Cathie Anderson

Developer pushes Sacramento lifestyle, not homes, in ads

Advertising for The Mill at Broadway development trains its cameras on people a lot more than at housing units. In one of the videos, fitness guru Bryan Washington of The Academy explains why he moved to Sacramento from the Bay Area.
Advertising for The Mill at Broadway development trains its cameras on people a lot more than at housing units. In one of the videos, fitness guru Bryan Washington of The Academy explains why he moved to Sacramento from the Bay Area. Courtesy of The Mill at Broadway

In videos on Facebook and other social media, the developers of The Mill at Broadway don’t explicitly sell their homes.

Instead, on the advice of their marketing and branding consultant, they developed a campaign that calls upon millennials and others to define Sacramento’s sense of place, to talk about how their world is connected to the heart of the city and to inspire viewers to live life to the fullest right near home.

The advertising campaign, shaped by Sacramento’s Vision Launchers, threw out the typical playbook that emphasized photos of model homes and lists of subdivision amenities, said Kevin Smith, who’s managing The Mill project for the Northwest Land Park development company. Nonetheless, he said, it got a tremendous response.

“Before we even had the models, we had over 1,000 people on the interest list,” Smith said. “We have continued to have strong traffic through the community. We get very good feedback from our owners as well as our buyers.”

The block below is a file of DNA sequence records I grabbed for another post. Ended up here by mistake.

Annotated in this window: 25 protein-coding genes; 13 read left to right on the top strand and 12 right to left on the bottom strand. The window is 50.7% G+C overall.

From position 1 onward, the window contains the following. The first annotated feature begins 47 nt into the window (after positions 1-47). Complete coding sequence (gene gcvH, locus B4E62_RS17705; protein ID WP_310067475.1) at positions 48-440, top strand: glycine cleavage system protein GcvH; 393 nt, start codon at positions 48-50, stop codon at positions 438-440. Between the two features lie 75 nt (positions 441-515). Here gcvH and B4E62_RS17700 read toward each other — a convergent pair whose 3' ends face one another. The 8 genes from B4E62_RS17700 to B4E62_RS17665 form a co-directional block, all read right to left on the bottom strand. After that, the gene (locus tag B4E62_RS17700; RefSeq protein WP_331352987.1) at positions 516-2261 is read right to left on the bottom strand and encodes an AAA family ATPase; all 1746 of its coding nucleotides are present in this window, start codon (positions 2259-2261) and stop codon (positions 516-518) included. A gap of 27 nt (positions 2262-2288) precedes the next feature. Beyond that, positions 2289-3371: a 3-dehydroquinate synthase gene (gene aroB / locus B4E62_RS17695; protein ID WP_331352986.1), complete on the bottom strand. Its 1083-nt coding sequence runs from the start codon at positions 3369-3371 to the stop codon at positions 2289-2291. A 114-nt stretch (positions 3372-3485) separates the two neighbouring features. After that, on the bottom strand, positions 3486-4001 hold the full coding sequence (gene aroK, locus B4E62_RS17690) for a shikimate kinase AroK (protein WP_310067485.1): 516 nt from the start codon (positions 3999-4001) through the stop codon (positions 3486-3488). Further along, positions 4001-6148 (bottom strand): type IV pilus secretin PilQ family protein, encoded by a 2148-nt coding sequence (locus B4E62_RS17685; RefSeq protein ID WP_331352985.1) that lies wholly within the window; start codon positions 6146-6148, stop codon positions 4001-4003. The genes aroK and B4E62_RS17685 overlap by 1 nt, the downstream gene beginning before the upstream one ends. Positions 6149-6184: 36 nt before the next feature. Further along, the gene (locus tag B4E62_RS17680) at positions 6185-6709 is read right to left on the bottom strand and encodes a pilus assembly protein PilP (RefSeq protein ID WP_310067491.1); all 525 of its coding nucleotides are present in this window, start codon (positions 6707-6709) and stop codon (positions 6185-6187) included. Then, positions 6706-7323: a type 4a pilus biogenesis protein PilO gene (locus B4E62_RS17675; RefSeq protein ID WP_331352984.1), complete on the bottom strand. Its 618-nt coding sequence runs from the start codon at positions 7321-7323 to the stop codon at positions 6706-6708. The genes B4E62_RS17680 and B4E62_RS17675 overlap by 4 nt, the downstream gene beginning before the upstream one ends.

Smith, who has worked in housing for more than 20 years, said the development on Third Street, just off Broadway, was designed with millennial buyers in mind because they were entering the first-time-homebuyer stage of life. At the same time, Smith and his partners also wanted baby boomers to know that the homes would put them near the central city if they were ready to downsize their lives and shorten their commutes.

So far Video Launchers has produced 86 videos for The Mill, ranging from a reality-TV-style program where four millennials are given the keys to a model home for a weekend to lifestyle videos that feature millennials enjoying the city’s diverse spaces. Smith said he was particularly struck by the impact of the ongoing “Live On” series of videos that eschew any talk of home features and instead focus on Sacramentans such as photographer Nicholas Wray, fitness trainer Bryan Washington of The Academy, and recently restaurateur Randall Selland sharing their views on what defines Sacramento.

Russell Breton, co-owner of Vision Launchers, explained: “We started identifying people from all different walks of life and all different social circles, and we invited them into The Mill, and our whole goal was to create advertising campaigns out of these people that weren’t overtly self-serving. We didn’t write any of their scripts. ... We just said, ‘Talk about what you love (about Sacramento). If it involves The Mill, we want to hear it, but if it’s just Sacramento, well, The Mill is about that, too.’ Even as The Mill, we can stand behind people and second their thoughts.”

Northwest Land Park currently has 151 homes in various stages of construction. To date, 32 homes have sold, 19 are in the contract stage and 26 have been reserved. When completed, Smith said, there will be roughly 1,000 homes there. While grading and other land work began two years ago, the first model homes were ready in spring 2015. The size of the homes varies from 553 square feet, priced in the low $200,000 range, to 1,451 square feet, which are priced in the low $400,000 range.